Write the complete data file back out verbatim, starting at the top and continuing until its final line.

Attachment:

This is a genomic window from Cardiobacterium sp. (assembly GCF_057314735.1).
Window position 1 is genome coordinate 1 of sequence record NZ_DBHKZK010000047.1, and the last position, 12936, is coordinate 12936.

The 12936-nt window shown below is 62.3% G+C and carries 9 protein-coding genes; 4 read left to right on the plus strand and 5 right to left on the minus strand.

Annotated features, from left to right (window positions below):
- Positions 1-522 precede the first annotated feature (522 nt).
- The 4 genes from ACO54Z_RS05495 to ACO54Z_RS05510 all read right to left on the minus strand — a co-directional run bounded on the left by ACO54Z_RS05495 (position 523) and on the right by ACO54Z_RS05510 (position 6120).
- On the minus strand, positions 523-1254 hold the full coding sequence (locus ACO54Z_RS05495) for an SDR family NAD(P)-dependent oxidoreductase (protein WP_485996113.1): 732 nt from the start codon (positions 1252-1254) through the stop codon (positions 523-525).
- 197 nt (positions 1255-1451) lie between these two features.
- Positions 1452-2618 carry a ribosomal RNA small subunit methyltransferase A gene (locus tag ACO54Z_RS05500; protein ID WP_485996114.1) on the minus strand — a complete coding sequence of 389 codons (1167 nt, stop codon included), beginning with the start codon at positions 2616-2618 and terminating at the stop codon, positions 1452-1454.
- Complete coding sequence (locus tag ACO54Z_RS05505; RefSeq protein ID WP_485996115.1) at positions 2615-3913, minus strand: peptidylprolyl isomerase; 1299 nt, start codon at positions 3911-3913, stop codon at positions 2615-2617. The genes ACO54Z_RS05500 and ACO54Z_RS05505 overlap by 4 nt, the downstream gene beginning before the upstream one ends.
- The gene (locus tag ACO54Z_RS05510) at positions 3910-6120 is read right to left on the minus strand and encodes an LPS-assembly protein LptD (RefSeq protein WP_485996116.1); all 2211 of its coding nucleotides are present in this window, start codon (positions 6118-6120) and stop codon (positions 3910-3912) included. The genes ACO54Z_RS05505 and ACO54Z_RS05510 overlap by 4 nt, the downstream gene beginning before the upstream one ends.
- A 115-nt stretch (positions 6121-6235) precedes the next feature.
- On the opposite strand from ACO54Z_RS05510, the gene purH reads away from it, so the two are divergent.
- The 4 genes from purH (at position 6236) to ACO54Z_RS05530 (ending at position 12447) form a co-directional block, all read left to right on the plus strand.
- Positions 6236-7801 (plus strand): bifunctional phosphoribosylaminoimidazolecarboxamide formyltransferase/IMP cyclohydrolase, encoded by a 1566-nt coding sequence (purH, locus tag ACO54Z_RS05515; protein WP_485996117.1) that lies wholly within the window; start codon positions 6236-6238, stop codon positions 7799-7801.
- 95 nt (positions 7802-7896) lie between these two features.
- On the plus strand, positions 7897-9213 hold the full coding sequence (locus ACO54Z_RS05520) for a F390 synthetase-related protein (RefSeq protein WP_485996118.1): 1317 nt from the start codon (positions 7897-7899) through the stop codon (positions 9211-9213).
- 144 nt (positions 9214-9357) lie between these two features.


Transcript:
This is a genomic window from Cardiobacterium sp. (assembly GCF_057314735.1).
Window position 1 is genome coordinate 1 of sequence record NZ_DBHKZK010000047.1, and the last position, 12936, is coordinate 12936.

The 12936-nt window shown below is 62.3% G+C and carries 9 protein-coding genes; 4 read left to right on the plus strand and 5 right to left on the minus strand.

Annotated features, from left to right (window positions below):
- Positions 1-522 precede the first annotated feature (522 nt).
- The 4 genes from ACO54Z_RS05495 to ACO54Z_RS05510 all read right to left on the minus strand — a co-directional run bounded on the left by ACO54Z_RS05495 (position 523) and on the right by ACO54Z_RS05510 (position 6120).
- On the minus strand, positions 523-1254 hold the full coding sequence (locus ACO54Z_RS05495) for an SDR family NAD(P)-dependent oxidoreductase (protein WP_485996113.1): 732 nt from the start codon (positions 1252-1254) through the stop codon (positions 523-525).
- 197 nt (positions 1255-1451) lie between these two features.
- Positions 1452-2618 carry a ribosomal RNA small subunit methyltransferase A gene (locus tag ACO54Z_RS05500; protein ID WP_485996114.1) on the minus strand — a complete coding sequence of 389 codons (1167 nt, stop codon included), beginning with the start codon at positions 2616-2618 and terminating at the stop codon, positions 1452-1454.
- Complete coding sequence (locus tag ACO54Z_RS05505; RefSeq protein ID WP_485996115.1) at positions 2615-3913, minus strand: peptidylprolyl isomerase; 1299 nt, start codon at positions 3911-3913, stop codon at positions 2615-2617. The genes ACO54Z_RS05500 and ACO54Z_RS05505 overlap by 4 nt, the downstream gene beginning before the upstream one ends.
- The gene (locus tag ACO54Z_RS05510) at positions 3910-6120 is read right to left on the minus strand and encodes an LPS-assembly protein LptD (RefSeq protein WP_485996116.1); all 2211 of its coding nucleotides are present in this window, start codon (positions 6118-6120) and stop codon (positions 3910-3912) included. The genes ACO54Z_RS05505 and ACO54Z_RS05510 overlap by 4 nt, the downstream gene beginning before the upstream one ends.
- A 115-nt stretch (positions 6121-6235) precedes the next feature.
- On the opposite strand from ACO54Z_RS05510, the gene purH reads away from it, so the two are divergent.
- The 4 genes from purH (at position 6236) to ACO54Z_RS05530 (ending at position 12447) form a co-directional block, all read left to right on the plus strand.
- Positions 6236-7801 (plus strand): bifunctional phosphoribosylaminoimidazolecarboxamide formyltransferase/IMP cyclohydrolase, encoded by a 1566-nt coding sequence (purH, locus tag ACO54Z_RS05515; protein WP_485996117.1) that lies wholly within the window; start codon positions 6236-6238, stop codon positions 7799-7801.
- 95 nt (positions 7802-7896) lie between these two features.
- On the plus strand, positions 7897-9213 hold the full coding sequence (locus ACO54Z_RS05520) for a F390 synthetase-related protein (RefSeq protein WP_485996118.1): 1317 nt from the start codon (positions 7897-7899) through the stop codon (positions 9211-9213).
- 144 nt (positions 9214-9357) lie between these two features.